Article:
Earlier this year, Intellinet’s president and senior partner, Mark Seeley, was featured on BusinessRadioX’s Technology Leader program. Seeley joined guests Blake Patton of Tech Square Ventures and Nancy Treaster of Verint along with hosts Lee Kantor and Stone Payton to discuss trends, best practices, and new developments within the organization and on the technology scene.
In case you missed it, here is the first part of the interview.
BRX: So [Intellinet is] consulting. Is it services that you primarily provide?
MS: Yep, Intellinet is geared around management consulting which is really around business consulting and Microsoft centric technology services. We started in the early days, 1993, about 20 years ago. In the early genesis of Microsoft back office, when email was the hot thing. Now, it’s obviously evolved much greater than that but really anything Microsoft in the back office - SQL to custom development to BI to Portals. All those things that corporations run their business on. We do it for large corporations, international corporations [we’ve served] about 1,000 customers here in the east coast.
BRX: Now are you the one that does most of the selling and marketing? Or do you have a team?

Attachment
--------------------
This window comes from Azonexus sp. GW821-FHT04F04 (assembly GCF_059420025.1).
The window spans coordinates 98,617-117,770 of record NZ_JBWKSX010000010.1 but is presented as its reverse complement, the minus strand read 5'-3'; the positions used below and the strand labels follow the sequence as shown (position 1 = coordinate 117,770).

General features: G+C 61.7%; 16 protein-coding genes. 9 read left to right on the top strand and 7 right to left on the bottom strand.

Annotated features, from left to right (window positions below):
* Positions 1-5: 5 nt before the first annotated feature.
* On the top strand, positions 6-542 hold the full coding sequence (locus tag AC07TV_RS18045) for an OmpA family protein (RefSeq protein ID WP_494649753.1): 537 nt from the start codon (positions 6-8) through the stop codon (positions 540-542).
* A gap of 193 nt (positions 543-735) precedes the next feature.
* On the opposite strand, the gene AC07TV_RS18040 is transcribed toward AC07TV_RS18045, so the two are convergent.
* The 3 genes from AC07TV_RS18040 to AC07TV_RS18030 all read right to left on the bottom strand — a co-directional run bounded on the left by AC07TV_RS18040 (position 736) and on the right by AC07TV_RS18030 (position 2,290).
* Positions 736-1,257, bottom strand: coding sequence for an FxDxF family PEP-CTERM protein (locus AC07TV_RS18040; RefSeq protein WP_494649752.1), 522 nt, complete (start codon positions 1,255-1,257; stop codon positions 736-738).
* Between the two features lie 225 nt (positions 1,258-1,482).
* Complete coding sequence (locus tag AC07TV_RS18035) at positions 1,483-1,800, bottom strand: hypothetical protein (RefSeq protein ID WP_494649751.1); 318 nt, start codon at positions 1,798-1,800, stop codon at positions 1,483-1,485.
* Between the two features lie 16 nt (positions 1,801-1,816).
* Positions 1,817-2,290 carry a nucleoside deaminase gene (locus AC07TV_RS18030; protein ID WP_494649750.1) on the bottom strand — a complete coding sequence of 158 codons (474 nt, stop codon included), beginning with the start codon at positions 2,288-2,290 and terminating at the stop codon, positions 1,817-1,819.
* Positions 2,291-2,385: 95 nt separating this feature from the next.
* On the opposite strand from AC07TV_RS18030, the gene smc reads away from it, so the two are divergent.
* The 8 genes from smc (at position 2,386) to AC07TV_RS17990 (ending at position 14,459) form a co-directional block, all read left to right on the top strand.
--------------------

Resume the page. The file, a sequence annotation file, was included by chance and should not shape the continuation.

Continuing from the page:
MS: We’ve got about 8 people that are across the east coast that do work with our customers in a direct capacity. They will go call on and build relationships, understand what the business strategy is for like a Coca-Cola, Delta, or Verint and then really aligning with them on both their technology strategy but also their business strategies. So we look at them and say what are their KPI’s that they needed to be able to drive their business, their key performance indicators for their board and how technology can help to enable their business as drivers.
BRX: So here’s my question, that all sounds marvelous, I’m just trying to figure out how you get the conversation. How do you get that conversation going with these really large firms? Aren’t they bombarded by consultants?
MS: Yes they are, and really a lot of the groups are. A CIO or a CMO won’t take cold calls. So a lot of it is network. We’ve got guys that really aren’t off the bus… Accenture and Anderson consulting [they have] a lot of guys just out of school but our average tenures about 18 years and so it’s folks that really understand the community and that have been in the marketplace and well connected. It’s very service-centric and very value-centric and we’ve got a good reputation here in the southeast and east coast towards delivery and we’ve been blessed to be able to continue that reputation going.
BRX: Now when you started were you always Microsoft-Centric?